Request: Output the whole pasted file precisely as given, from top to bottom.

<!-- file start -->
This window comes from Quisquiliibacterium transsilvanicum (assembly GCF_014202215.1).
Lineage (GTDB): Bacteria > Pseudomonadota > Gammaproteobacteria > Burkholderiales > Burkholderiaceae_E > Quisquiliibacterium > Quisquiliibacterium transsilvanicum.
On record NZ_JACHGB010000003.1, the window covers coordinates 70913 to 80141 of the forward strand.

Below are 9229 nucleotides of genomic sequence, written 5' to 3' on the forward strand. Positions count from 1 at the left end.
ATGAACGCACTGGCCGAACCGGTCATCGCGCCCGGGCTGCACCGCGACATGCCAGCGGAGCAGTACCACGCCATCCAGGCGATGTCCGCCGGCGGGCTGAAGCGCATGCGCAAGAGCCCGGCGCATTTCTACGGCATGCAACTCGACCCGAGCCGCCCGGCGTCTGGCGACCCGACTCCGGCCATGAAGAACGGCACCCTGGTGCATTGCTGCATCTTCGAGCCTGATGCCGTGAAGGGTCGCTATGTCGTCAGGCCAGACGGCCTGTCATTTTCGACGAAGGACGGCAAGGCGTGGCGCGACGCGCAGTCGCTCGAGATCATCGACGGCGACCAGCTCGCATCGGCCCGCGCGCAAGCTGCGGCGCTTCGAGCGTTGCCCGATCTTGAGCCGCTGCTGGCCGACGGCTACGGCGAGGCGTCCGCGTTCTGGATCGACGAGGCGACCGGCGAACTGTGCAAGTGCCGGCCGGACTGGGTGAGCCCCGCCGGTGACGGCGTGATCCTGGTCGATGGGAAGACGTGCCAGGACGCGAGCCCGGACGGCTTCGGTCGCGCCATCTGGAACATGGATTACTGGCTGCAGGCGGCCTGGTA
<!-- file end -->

This window comes from Quisquiliibacterium transsilvanicum (assembly GCF_014202215.1).
Lineage (GTDB): Bacteria > Pseudomonadota > Gammaproteobacteria > Burkholderiales > Burkholderiaceae_E > Quisquiliibacterium > Quisquiliibacterium transsilvanicum.
On record NZ_JACHGB010000003.1, the window covers coordinates 70913 to 80141 of the forward strand.

Below are 9229 nucleotides of genomic sequence, written 5' to 3' on the forward strand. Positions count from 1 at the left end.
ATGAACGCACTGGCCGAACCGGTCATCGCGCCCGGGCTGCACCGCGACATGCCAGCGGAGCAGTACCACGCCATCCAGGCGATGTCCGCCGGCGGGCTGAAGCGCATGCGCAAGAGCCCGGCGCATTTCTACGGCATGCAACTCGACCCGAGCCGCCCGGCGTCTGGCGACCCGACTCCGGCCATGAAGAACGGCACCCTGGTGCATTGCTGCATCTTCGAGCCTGATGCCGTGAAGGGTCGCTATGTCGTCAGGCCAGACGGCCTGTCATTTTCGACGAAGGACGGCAAGGCGTGGCGCGACGCGCAGTCGCTCGAGATCATCGACGGCGACCAGCTCGCATCGGCCCGCGCGCAAGCTGCGGCGCTTCGAGCGTTGCCCGATCTTGAGCCGCTGCTGGCCGACGGCTACGGCGAGGCGTCCGCGTTCTGGATCGACGAGGCGACCGGCGAACTGTGCAAGTGCCGGCCGGACTGGGTGAGCCCCGCCGGTGACGGCGTGATCCTGGTCGATGGGAAGACGTGCCAGGACGCGAGCCCGGACGGCTTCGGTCGCGCCATCTGGAACATGGATTACTGGCTGCAGGCGGCCTGGTA